Saudi security officials said the body of a man, possibly a Westerner, was found Sunday near the National Guard headquarters. But the city's police chief denied the body of a Westerner was discovered.
The police chief's denial, carried on the official Saudi press agency, did not make clear whether a body had been found but not that of a Westerner or whether no body was found at all.
Meanwhile, authorities were searching Sunday for an American apparently abducted by Al Qaeda (search)-linked militants who claimed responsibility for gunning down another American in the Saudi capital, the third killing of a Westerner in a week.
The kidnapping, the first of a Westerner in the kingdom, appeared to be a new tactic in a campaign of violence in the kingdom believed to be aimed at sabotaging the vital Saudi oil sector.
A statement purporting to be from Al Qaeda threatened to treat the abducted American as U.S. troops treated Iraqi prisoners — a reference to sexual and other abuses at Abu Ghraib prison (search) in Iraq.
Secretary of State Colin Powell said Saudi Arabia is mobilizing all of its resources against Al Qaeda-linked militants but, he added, "I think that there is more that they can do."
The Saudis can "build up their forces" and cut off funding for militants, he said on "Fox News Sunday." "There's probably more we can do with respect to intelligence exchange, and we are working at all of these," he said.
"The Saudis know that this is an enemy that is coming after them. The killing of foreigners ... is a direct attack against the Saudi regime. It's trying to disrupt normal commerce, disrupt the oil sector," Powell said on ABC's "This Week."
The Al Qaeda statement, posted late Saturday on an Islamic Web site, showed a passport-size photo of a brown-haired man and a Lockheed Martin (search) business card bearing the name Paul M. Johnson. The statement said he was born in 1955.
Word of the kidnapping came hours after an American, identified by the U.S. Embassy as Kenneth Scroggs, was gunned down in the Saudi capital. Scroggs was shot in the back as he parked in the garage at his home. The Al Qaeda statement also claimed responsibility for the shooting.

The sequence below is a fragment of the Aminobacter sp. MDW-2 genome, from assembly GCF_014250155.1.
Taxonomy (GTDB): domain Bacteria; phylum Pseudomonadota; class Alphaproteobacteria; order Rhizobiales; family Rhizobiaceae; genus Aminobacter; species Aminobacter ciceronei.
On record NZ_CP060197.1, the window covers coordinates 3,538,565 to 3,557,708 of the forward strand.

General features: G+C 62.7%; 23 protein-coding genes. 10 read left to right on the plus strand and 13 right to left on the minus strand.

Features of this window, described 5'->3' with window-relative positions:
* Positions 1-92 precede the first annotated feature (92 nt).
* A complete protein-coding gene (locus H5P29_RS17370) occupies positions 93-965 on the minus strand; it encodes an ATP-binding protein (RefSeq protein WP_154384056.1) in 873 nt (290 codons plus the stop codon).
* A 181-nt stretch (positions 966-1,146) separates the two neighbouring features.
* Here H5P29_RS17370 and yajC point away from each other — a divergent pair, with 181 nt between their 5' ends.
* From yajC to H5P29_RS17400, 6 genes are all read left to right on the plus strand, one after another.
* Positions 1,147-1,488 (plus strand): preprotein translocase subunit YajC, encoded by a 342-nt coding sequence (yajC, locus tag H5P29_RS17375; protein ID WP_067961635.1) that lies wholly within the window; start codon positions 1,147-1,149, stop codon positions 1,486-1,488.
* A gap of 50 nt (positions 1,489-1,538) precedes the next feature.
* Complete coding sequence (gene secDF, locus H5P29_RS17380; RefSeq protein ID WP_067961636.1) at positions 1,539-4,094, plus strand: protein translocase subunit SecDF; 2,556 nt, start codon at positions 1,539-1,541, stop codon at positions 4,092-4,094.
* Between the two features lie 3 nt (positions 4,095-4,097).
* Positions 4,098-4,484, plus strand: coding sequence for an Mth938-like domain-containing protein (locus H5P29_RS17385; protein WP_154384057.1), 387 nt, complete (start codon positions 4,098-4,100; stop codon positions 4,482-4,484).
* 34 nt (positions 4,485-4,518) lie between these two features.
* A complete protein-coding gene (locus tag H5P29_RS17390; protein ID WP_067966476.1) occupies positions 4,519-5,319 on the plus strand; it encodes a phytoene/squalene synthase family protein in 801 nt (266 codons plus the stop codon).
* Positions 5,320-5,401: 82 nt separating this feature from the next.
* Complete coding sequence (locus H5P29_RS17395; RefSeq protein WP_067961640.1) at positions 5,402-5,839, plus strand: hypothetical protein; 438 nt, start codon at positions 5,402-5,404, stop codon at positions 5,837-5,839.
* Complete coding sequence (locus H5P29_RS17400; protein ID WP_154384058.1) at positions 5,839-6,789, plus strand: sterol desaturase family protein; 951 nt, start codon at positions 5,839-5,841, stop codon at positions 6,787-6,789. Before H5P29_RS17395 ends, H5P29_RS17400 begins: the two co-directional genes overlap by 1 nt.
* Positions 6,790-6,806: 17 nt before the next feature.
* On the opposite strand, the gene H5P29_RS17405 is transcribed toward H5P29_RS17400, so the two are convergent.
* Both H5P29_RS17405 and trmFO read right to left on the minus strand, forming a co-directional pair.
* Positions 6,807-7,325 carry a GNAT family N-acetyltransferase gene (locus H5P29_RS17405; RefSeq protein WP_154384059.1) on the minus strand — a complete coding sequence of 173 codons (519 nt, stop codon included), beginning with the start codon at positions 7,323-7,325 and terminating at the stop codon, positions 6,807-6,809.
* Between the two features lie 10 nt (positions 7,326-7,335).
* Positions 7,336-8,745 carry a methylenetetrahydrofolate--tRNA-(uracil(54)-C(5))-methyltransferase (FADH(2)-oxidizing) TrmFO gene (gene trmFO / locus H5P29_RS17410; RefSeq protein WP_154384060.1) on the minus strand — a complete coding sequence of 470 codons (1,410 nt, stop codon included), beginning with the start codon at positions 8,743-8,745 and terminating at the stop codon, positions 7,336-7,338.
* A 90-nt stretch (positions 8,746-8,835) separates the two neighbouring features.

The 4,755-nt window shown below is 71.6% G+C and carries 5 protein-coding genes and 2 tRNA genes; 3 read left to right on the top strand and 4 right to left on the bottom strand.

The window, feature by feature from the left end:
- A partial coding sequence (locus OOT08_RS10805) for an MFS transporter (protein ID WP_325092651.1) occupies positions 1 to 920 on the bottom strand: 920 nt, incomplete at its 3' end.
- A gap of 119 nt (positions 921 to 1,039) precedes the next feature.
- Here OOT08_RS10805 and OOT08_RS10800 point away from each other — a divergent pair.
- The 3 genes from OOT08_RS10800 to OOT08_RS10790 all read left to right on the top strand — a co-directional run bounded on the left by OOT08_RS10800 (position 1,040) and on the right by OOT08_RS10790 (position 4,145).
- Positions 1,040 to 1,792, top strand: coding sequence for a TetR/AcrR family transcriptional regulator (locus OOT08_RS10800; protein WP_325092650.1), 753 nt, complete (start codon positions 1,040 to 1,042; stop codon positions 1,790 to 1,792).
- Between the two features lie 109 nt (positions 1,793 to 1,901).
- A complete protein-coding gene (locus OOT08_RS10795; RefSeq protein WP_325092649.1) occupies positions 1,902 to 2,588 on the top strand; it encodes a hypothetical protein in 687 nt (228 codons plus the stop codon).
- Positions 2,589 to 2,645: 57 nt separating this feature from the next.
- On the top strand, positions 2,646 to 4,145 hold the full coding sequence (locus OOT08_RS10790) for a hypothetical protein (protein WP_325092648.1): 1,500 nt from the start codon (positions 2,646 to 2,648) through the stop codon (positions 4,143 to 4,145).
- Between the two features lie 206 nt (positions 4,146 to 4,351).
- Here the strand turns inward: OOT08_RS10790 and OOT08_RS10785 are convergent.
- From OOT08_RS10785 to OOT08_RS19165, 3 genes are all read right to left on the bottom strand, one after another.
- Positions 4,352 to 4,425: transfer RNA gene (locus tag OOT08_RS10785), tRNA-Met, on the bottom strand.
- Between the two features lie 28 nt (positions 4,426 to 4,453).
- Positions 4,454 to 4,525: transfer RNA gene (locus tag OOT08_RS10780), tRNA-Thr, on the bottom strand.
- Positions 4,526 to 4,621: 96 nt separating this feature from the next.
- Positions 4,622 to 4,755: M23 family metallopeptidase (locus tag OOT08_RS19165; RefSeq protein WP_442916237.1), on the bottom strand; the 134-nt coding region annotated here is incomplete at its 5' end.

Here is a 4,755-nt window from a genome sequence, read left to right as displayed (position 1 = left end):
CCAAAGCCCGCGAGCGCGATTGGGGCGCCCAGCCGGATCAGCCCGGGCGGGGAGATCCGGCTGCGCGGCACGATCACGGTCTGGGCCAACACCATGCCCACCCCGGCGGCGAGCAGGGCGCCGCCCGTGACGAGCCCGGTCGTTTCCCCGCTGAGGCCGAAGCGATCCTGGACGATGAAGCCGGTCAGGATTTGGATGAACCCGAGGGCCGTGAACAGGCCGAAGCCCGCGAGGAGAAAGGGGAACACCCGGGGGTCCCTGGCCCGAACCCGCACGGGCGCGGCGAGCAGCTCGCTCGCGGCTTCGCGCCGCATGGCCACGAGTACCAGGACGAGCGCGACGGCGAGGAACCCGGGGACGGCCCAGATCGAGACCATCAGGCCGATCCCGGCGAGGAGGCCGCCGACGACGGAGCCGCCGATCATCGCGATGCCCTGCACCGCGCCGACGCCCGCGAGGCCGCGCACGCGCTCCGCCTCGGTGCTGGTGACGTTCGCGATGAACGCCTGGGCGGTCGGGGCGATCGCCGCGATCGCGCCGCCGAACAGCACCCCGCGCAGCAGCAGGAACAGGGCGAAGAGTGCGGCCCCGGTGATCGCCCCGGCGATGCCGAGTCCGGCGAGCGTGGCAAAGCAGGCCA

"We know that one American was killed and one American kidnapped," Powell said.
None of the gunmen have been caught in the fatal shooting June 6 of an Irish TV cameraman, Tuesday's slaying of an American contractor or Scrogg's slaying.
Saudi security officials, speaking on condition of anonymity, said authorities were searching for the assailants. Saudi forces, they said, stormed a suburban Riyadh house Sunday morning, arresting a man inside and confiscating a computer. It wasn't clear if he was linked to any of the past week's shootings.
Some 8.8 million foreigners work among 17 million Saudis in the kingdom, mostly in the oil sector, banking and other high-level businesses.
The British Embassy in Saudi Arabia announced Sunday it was authorizing the voluntary departure of nonessential staff and their families.
Spokesman Barrie Peach said the decision was not a response to Saturday events but rather was "the result of consideration over the last week."
British Airways also announced that its flight crews will no longer stay overnight in Saudi Arabia because of security problems.
The United States has urged all its citizens to leave the kingdom, and U.S. Ambassador James C. Oberwetter said Saturday that those who remain "should exercise the utmost caution."